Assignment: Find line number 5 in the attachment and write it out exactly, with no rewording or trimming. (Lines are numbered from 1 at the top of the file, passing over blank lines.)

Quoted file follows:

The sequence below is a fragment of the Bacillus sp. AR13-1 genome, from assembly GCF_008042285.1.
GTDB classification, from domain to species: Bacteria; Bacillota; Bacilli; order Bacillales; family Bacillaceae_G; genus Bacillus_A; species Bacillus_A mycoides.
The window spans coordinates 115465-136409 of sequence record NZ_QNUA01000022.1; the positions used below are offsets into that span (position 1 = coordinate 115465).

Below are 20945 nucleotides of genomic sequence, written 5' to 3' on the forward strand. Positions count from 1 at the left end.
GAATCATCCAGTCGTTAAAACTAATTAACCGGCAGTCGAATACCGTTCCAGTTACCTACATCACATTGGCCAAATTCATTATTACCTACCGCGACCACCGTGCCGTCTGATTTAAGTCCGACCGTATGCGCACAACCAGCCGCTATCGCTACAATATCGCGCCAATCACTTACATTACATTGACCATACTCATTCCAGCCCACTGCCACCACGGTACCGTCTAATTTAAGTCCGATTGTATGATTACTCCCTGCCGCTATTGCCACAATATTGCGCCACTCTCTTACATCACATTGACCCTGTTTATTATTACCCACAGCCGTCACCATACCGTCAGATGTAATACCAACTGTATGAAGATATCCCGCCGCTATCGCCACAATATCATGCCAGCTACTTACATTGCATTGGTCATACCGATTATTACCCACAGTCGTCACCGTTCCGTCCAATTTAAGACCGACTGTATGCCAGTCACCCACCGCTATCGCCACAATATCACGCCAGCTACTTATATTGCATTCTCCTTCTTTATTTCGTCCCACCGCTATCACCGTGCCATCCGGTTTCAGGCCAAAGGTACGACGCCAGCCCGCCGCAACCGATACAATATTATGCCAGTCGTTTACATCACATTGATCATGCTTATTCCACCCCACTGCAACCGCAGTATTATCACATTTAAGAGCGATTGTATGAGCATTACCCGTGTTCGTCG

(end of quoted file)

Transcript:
GAATCATCCAGTCGTTAAAACTAATTAACCGGCAGTCGAATACCGTTCCAGTTACCTACATCACATTGGCCAAATTCATTATTACCTACCGCGACCACCGTGCCGTCTGATTTAAGTCCGACCGTATGCGCACAACCAGCCGCTATCGCTACAATATCGCGCCAATCACTTACATTACATTGACCATACTCATTCCAGCCCACTGCCACCACGGTACCGTCTAATTTAAGTCCGATTGTATGATTACTCCCTGCCGCTATTGCCACAATATTGCGCCACTCTCTTACATCACATTGACCCTGTTTATTATTACCCACAGCCGTCACCATACCGTCAGATGTAATACCAACTGTATGAAGATATCCCGCCGCTATCGCCACAATATCATGCCAGCTACTTACATTGCATTGGTCATACCGATTATTACCCACAGTCGTCACCGTTCCGTCCAATTTAAGACCGACTGTATGCCAGTCACCCACCGCTATCGCCACAATATCACGCCAGCTACTTATATTGCATTCTCCTTCTTTATTTCGTCCCACCGCTATCACCGTGCCATCCGGTTTCAGGCCAAAGGTACGACGCCAGCCCGCCGCAACCGATACAATATTATGCCAGTCGTTTACATCACATTGATCATGCTTATTCCACCCCACTGCAACCGCAGTATTATCACATTTAAGAGCGATTGTATGAGCATTACCCGTGTTCGTCG